Carnegie Mellon University
July 24, 2021

Matthew Ho Wins Peoples Fellowship

By Ben Panko

Physics Ph.D. candidate Matthew Ho has received the John Peoples, Jr. Research Fellowship in Physics. The fellowship, which supports graduate students in the Department of Physics, is named after Carnegie Mellon alumnus John Peoples, Jr., a physicist who directed the Fermi National Accelerator Laboratory and the Sloan Digital Sky Survey. 

Ho's research looks at applying machine learning to observational cosmology. "My thesis work involves using novel advancements in deep neural networks to model the relationship between galaxy cluster masses and their observable properties in cosmological simulation data," Ho said. 

"Galaxy clusters contain large amounts of cold dark matter, hot ionized gas and tens to hundreds of visible galaxies, and are excellent laboratories for studying astrophysics and cosmology," noted Ho's advisor, Associate Professor of Physics Hy Trac. 

"To constrain cosmology using cluster abundances, the next-generation of large-scale sky surveys will require robust and efficient methods for recovering cluster masses from sparse observables," Ho explained. "The new automated machine learning methods that we are developing in my thesis research will be vital tools well-positioned to fit this demand for current and upcoming surveys."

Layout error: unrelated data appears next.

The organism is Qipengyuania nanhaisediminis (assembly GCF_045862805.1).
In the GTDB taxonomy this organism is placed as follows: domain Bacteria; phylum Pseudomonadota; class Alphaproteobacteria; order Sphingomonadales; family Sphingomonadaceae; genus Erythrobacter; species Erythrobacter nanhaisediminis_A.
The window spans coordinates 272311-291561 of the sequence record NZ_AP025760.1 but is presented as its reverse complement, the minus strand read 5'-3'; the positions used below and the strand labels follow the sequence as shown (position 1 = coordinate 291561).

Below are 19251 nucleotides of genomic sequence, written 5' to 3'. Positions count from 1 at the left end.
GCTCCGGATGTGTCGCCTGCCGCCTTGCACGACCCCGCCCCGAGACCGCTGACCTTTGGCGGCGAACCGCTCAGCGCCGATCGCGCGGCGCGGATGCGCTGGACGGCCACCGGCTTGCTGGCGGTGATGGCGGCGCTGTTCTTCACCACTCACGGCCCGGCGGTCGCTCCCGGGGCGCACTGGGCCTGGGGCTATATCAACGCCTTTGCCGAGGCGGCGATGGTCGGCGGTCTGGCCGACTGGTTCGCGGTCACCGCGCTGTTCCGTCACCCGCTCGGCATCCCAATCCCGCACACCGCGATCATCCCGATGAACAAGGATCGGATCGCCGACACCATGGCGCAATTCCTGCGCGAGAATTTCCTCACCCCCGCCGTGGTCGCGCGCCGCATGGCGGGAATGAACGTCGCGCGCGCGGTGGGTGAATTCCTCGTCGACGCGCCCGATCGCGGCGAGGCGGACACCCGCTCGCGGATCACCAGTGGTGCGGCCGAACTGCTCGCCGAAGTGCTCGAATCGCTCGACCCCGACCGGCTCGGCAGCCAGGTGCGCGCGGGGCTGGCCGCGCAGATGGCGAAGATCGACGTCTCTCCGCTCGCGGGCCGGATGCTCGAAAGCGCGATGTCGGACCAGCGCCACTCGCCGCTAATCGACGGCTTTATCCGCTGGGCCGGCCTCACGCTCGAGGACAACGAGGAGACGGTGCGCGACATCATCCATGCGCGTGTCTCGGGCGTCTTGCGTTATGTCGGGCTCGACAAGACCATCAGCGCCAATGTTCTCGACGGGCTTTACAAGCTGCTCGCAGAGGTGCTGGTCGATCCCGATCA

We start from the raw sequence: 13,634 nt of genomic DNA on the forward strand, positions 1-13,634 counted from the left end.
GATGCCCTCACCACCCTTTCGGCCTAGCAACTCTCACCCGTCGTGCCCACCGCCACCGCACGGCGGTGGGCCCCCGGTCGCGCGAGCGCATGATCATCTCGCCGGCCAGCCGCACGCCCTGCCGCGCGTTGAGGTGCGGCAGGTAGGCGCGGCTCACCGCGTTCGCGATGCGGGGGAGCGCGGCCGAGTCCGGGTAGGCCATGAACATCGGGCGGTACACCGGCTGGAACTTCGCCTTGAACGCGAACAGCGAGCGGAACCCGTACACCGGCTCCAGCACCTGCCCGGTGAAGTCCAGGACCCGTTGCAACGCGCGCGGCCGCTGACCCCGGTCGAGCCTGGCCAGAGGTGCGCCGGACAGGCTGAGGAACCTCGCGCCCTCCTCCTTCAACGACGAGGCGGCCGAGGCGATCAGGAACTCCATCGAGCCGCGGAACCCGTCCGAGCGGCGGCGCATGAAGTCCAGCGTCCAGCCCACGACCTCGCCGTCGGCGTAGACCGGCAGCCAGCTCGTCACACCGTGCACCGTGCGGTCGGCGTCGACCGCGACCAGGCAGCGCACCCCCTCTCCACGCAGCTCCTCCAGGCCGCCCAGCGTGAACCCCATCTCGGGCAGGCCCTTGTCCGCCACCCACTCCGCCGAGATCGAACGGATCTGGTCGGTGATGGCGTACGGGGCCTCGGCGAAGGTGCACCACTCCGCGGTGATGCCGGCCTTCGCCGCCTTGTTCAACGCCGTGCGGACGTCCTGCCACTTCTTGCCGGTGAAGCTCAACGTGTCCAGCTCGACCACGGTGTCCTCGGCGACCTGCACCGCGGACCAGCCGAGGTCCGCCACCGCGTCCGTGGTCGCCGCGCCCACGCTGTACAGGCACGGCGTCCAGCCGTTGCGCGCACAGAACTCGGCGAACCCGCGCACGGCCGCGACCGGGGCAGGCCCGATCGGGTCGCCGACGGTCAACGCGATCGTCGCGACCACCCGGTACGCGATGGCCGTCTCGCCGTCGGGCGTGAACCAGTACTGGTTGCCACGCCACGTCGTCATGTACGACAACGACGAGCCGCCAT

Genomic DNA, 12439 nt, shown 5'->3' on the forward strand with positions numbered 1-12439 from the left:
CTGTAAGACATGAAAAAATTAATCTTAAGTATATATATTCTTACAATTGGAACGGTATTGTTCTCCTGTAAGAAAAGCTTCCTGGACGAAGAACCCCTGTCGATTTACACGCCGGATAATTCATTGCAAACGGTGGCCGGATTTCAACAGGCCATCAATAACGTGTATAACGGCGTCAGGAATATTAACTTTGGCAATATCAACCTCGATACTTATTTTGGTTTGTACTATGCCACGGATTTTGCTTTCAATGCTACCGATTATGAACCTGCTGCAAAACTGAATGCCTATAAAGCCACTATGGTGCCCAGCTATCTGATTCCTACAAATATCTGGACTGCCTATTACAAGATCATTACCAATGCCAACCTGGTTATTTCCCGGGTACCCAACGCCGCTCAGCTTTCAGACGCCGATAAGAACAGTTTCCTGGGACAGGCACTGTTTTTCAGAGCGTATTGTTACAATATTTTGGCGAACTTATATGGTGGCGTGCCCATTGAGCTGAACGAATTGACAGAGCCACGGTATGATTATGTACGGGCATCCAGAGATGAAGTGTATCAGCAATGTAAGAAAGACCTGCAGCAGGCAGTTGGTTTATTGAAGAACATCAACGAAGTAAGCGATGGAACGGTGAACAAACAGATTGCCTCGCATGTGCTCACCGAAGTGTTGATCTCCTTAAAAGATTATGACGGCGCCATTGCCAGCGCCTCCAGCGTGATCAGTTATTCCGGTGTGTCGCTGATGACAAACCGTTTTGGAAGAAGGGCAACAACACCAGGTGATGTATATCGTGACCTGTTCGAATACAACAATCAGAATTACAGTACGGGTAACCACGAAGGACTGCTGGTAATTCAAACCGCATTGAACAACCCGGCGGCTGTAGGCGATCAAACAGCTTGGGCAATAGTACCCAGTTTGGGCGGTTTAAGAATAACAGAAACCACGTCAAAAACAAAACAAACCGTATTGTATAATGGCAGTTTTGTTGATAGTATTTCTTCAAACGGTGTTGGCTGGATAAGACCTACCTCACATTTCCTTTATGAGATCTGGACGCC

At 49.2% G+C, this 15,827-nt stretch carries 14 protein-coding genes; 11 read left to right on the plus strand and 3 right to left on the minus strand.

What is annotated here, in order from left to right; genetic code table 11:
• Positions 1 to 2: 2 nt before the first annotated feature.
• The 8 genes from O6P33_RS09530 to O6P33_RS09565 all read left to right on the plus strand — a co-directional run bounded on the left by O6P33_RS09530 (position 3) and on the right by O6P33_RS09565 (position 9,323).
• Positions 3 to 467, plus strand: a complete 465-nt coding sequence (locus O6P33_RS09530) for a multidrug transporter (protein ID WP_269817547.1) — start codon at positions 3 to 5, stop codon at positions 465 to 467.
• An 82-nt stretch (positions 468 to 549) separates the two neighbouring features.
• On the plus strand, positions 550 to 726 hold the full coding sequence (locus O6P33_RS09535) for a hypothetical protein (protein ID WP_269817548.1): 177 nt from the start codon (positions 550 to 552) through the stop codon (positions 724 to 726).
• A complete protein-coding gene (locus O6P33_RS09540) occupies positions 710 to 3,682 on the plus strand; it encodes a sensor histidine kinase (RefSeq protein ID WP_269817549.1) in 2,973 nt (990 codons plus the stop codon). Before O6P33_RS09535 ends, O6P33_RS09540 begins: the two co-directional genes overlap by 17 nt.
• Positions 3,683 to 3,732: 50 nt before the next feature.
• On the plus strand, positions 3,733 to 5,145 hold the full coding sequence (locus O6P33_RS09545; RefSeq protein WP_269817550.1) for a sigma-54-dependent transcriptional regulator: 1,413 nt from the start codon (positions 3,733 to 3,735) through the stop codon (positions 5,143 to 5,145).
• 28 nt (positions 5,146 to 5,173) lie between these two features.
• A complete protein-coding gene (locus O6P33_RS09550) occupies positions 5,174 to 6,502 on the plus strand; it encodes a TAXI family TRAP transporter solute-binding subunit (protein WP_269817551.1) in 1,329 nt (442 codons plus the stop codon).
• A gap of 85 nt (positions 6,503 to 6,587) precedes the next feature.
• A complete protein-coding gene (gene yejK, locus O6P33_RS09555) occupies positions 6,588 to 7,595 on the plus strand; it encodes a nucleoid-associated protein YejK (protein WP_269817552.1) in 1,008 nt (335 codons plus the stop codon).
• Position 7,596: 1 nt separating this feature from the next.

"He has strong data science skills and has developed and applied Bayesian neural networks for estimating posteriors/uncertainties for inference with deep learning," Trac said of Ho's work. "He is currently applying his approach to infer the mass of the famous Coma cluster, where Fritz Zwicky first postulated the existence of dark matter." 

Ho said the Peoples Fellowship will allow him to focus more on his research and publications during the final part of his Ph.D. studies. "Our novel research generating deep learning mass estimates from multi-wavelength cluster observations is fully coming to fruition, so it will be an exciting time to devote myself to my research efforts," he said. 

Outside of his research work, Ho said he enjoys biking and playing soccer on the Physics departmental team Manfred United.